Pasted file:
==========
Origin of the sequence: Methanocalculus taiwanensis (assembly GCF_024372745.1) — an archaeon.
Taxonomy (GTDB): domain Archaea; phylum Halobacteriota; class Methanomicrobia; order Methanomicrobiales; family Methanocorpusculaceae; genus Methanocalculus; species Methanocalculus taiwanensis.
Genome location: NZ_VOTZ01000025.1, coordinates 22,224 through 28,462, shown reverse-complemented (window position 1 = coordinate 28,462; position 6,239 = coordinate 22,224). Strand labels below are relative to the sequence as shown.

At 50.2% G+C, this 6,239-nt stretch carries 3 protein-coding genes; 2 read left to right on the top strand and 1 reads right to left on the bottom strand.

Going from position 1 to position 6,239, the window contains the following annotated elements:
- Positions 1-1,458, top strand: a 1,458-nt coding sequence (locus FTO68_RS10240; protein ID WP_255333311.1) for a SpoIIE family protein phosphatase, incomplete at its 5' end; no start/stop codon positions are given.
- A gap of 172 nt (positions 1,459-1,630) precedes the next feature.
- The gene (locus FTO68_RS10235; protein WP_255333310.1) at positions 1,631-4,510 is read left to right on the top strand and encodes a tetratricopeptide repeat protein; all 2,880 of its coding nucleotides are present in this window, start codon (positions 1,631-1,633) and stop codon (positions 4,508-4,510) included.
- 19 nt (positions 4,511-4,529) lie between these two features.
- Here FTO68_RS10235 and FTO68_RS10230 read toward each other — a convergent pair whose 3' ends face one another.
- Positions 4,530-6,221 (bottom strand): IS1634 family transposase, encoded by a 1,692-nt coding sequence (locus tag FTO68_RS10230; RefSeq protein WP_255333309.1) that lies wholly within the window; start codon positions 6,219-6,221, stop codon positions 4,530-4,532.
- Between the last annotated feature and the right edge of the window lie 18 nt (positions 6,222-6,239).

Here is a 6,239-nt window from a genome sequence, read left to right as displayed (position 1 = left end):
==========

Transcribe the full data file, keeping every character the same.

Origin of the sequence: Methanocalculus taiwanensis (assembly GCF_024372745.1) — an archaeon.
Taxonomy (GTDB): domain Archaea; phylum Halobacteriota; class Methanomicrobia; order Methanomicrobiales; family Methanocorpusculaceae; genus Methanocalculus; species Methanocalculus taiwanensis.
Genome location: NZ_VOTZ01000025.1, coordinates 22,224 through 28,462, shown reverse-complemented (window position 1 = coordinate 28,462; position 6,239 = coordinate 22,224). Strand labels below are relative to the sequence as shown.

At 50.2% G+C, this 6,239-nt stretch carries 3 protein-coding genes; 2 read left to right on the top strand and 1 reads right to left on the bottom strand.

Going from position 1 to position 6,239, the window contains the following annotated elements:
- Positions 1-1,458, top strand: a 1,458-nt coding sequence (locus FTO68_RS10240; protein ID WP_255333311.1) for a SpoIIE family protein phosphatase, incomplete at its 5' end; no start/stop codon positions are given.
- A gap of 172 nt (positions 1,459-1,630) precedes the next feature.
- The gene (locus FTO68_RS10235; protein WP_255333310.1) at positions 1,631-4,510 is read left to right on the top strand and encodes a tetratricopeptide repeat protein; all 2,880 of its coding nucleotides are present in this window, start codon (positions 1,631-1,633) and stop codon (positions 4,508-4,510) included.
- 19 nt (positions 4,511-4,529) lie between these two features.
- Here FTO68_RS10235 and FTO68_RS10230 read toward each other — a convergent pair whose 3' ends face one another.
- Positions 4,530-6,221 (bottom strand): IS1634 family transposase, encoded by a 1,692-nt coding sequence (locus tag FTO68_RS10230; RefSeq protein WP_255333309.1) that lies wholly within the window; start codon positions 6,219-6,221, stop codon positions 4,530-4,532.
- Between the last annotated feature and the right edge of the window lie 18 nt (positions 6,222-6,239).

Here is a 6,239-nt window from a genome sequence, read left to right as displayed (position 1 = left end):